Located north of Fiesole Hill, the Bosco di Fontelucente is a succession of “parterres”, decorative elements and picturesque pathways, in what is a veritable repertoire of a 20th-century “Italian-style” garden.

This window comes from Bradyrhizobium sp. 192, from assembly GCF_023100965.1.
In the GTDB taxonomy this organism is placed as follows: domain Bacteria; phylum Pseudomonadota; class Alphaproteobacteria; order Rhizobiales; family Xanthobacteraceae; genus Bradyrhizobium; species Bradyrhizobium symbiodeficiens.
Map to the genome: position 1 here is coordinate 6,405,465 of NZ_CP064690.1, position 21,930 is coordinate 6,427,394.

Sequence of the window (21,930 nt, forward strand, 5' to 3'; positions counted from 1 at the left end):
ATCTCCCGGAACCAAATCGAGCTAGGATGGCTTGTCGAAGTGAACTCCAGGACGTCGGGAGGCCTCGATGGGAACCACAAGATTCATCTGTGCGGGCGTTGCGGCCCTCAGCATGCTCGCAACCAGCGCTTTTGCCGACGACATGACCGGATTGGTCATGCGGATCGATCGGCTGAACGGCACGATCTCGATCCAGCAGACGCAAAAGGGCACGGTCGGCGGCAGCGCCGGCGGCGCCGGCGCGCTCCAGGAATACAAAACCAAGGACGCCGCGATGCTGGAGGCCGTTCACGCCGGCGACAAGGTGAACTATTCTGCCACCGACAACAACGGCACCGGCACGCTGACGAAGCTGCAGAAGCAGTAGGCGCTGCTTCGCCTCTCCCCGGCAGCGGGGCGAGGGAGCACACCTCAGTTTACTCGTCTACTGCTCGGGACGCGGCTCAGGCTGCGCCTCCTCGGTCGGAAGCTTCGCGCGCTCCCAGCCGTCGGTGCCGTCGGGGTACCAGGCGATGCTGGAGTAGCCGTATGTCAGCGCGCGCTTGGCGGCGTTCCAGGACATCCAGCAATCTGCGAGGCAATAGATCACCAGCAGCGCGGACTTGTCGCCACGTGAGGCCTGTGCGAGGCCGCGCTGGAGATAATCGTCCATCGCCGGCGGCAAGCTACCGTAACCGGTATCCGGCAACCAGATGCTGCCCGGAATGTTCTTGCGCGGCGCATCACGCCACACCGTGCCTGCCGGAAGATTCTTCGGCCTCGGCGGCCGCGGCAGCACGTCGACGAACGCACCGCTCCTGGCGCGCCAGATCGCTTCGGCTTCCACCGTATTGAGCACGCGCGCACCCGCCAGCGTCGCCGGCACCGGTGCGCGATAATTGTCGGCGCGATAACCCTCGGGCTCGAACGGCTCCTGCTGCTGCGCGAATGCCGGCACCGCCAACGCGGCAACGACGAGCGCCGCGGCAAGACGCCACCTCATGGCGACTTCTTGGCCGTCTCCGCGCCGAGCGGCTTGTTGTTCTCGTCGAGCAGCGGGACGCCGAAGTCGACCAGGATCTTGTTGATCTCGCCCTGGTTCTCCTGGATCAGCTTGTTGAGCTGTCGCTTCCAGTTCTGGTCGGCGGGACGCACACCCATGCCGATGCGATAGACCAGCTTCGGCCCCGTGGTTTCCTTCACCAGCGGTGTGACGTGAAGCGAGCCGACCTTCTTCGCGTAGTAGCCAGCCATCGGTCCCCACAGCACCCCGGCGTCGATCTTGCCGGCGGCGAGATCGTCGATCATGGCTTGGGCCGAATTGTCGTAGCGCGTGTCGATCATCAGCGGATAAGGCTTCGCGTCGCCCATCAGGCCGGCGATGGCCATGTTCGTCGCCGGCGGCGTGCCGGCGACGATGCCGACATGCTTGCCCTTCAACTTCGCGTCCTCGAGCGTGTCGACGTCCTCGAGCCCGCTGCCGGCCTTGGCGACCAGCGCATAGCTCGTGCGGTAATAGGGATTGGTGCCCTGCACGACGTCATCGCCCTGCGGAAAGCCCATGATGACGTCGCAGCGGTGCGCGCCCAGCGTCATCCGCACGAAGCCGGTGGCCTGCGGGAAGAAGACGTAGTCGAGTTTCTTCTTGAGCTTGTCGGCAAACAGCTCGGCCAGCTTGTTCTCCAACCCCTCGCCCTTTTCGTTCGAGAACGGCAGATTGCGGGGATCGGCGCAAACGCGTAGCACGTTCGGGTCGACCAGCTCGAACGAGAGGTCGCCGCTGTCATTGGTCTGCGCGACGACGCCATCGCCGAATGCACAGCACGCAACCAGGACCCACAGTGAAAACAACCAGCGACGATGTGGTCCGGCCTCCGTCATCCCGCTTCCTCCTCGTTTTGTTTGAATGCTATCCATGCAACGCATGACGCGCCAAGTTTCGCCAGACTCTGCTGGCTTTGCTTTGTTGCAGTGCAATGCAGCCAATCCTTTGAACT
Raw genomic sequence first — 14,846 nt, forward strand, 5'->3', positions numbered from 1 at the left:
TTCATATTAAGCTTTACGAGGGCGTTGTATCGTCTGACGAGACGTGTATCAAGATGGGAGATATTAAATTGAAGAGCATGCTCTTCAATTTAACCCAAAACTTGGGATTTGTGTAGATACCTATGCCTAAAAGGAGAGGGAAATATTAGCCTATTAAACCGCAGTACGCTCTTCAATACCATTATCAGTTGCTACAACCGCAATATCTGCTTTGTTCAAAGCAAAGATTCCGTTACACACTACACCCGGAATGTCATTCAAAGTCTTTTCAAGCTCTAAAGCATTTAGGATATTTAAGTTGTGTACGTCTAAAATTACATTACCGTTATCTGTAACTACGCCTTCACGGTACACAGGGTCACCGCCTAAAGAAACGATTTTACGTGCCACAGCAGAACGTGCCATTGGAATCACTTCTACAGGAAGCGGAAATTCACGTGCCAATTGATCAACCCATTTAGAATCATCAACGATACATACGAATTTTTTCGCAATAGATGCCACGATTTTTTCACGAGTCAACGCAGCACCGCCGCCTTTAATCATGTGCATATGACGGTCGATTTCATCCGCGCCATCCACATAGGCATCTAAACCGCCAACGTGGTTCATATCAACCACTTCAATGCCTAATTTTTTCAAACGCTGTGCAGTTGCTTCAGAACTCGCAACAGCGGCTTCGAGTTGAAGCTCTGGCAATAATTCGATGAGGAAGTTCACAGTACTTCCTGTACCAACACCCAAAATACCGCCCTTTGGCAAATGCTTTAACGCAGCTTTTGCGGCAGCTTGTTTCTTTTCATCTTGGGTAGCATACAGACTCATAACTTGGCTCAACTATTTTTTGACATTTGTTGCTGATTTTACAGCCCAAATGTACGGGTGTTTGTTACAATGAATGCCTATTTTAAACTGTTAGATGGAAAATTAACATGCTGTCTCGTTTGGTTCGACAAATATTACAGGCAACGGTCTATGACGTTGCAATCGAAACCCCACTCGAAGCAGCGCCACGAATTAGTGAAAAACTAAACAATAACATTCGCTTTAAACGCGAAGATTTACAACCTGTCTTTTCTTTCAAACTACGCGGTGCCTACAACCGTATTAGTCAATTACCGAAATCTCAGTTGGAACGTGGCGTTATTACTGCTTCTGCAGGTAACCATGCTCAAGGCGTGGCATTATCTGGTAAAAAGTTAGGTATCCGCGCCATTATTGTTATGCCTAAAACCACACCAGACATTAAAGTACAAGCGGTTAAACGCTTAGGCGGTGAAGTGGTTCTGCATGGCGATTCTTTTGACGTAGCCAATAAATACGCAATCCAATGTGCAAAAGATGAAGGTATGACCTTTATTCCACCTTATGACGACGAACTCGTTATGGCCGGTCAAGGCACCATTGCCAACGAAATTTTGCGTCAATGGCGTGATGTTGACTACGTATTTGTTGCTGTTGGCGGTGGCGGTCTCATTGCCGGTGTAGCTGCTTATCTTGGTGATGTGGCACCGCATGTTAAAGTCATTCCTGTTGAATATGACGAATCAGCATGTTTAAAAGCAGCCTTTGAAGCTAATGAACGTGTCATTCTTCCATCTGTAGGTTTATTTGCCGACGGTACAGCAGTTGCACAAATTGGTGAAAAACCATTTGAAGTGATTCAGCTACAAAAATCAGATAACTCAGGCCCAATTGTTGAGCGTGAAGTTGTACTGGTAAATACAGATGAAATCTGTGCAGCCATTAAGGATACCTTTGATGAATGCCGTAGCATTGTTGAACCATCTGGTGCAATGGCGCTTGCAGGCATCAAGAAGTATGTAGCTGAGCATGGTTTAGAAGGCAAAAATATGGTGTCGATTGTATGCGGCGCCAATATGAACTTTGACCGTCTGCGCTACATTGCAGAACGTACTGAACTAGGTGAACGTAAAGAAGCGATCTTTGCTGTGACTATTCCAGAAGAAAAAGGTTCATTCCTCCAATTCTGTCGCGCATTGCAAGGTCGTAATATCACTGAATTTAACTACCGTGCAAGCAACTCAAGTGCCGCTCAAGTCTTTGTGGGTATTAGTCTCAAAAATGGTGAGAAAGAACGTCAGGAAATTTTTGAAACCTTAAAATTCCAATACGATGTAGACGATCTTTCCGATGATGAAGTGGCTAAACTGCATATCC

From 1936, after he inherited it from his Piedmontese industrialist father Angelo Peyron, Paolo Peyron commissioned these formal gardens and a romantically-inspired park below a neo-medieval villa on a spur between two valleys studded with olive trees. The garden suffered considerable damage during the Second World War, but then Peyron had it restored, adding a considerable number of serially-produced, 20th-century statues in Vicenza stone, 29 fountains fed by a spring further up the hill, and countless replicas of urns, putti, columns, obelisks, concrete baskets and sundry decor. To the south of the villa, the upper terrace is divided into four parterres delimited by double boxwood hedges, leading down to another parterre and, after that, a fishpond. To the east, another formal garden frames a neo-medieval chapel, and then a monumental staircase leading up to the “Piano della Musica” that overlooks a lake on the edge of an agricultural estate. Cypresses and cedars frame the boxwood parterre gardens, expressing a stereotypically “Italian-style” approach popular from the late 19th century onwards. In 1998, Paolo Peyron donated the villa to the Ente Cassa di Risparmio di Firenze Foundation.